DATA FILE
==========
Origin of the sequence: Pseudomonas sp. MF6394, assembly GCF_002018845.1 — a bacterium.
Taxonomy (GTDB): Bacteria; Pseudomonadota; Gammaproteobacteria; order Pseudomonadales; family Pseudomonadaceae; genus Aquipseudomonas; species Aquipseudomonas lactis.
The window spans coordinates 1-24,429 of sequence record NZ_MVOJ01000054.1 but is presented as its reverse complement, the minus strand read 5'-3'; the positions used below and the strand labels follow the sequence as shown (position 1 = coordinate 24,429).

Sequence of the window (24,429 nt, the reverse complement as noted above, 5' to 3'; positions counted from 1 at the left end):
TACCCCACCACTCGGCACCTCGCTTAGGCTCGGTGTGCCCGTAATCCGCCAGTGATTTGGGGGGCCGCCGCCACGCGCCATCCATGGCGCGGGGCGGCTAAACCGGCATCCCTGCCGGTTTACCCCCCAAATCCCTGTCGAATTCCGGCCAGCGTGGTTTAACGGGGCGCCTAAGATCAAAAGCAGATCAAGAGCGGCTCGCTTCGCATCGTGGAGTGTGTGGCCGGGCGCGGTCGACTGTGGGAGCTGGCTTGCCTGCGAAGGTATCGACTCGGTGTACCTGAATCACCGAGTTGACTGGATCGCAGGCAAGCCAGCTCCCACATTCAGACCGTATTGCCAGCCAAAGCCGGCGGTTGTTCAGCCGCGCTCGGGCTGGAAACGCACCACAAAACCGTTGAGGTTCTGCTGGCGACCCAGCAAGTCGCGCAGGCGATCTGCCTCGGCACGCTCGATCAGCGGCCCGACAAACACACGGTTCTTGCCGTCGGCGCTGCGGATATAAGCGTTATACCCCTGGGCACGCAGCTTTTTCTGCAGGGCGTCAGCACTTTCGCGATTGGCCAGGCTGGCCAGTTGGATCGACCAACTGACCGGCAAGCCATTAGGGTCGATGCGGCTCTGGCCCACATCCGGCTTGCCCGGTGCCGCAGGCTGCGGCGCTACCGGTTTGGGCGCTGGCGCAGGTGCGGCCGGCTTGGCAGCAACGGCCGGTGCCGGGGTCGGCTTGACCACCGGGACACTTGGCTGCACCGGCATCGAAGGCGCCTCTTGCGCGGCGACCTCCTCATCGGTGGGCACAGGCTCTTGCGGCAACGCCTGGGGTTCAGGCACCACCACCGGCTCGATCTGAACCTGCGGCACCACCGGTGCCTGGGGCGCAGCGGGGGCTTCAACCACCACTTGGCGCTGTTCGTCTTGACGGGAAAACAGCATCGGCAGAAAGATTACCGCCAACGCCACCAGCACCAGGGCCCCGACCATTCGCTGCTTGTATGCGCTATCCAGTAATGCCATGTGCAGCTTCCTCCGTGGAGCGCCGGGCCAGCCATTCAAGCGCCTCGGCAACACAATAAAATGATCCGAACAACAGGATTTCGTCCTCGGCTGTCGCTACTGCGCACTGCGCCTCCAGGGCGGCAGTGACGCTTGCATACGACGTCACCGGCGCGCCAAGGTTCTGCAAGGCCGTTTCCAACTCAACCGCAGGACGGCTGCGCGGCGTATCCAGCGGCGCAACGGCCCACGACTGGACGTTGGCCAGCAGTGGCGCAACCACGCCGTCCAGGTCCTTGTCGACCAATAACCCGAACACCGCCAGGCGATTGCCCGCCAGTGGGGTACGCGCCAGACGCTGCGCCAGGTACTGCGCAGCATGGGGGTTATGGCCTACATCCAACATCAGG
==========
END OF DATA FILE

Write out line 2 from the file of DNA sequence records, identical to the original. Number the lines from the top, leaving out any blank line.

Taxonomy (GTDB): Bacteria; Pseudomonadota; Gammaproteobacteria; order Pseudomonadales; family Pseudomonadaceae; genus Aquipseudomonas; species Aquipseudomonas lactis.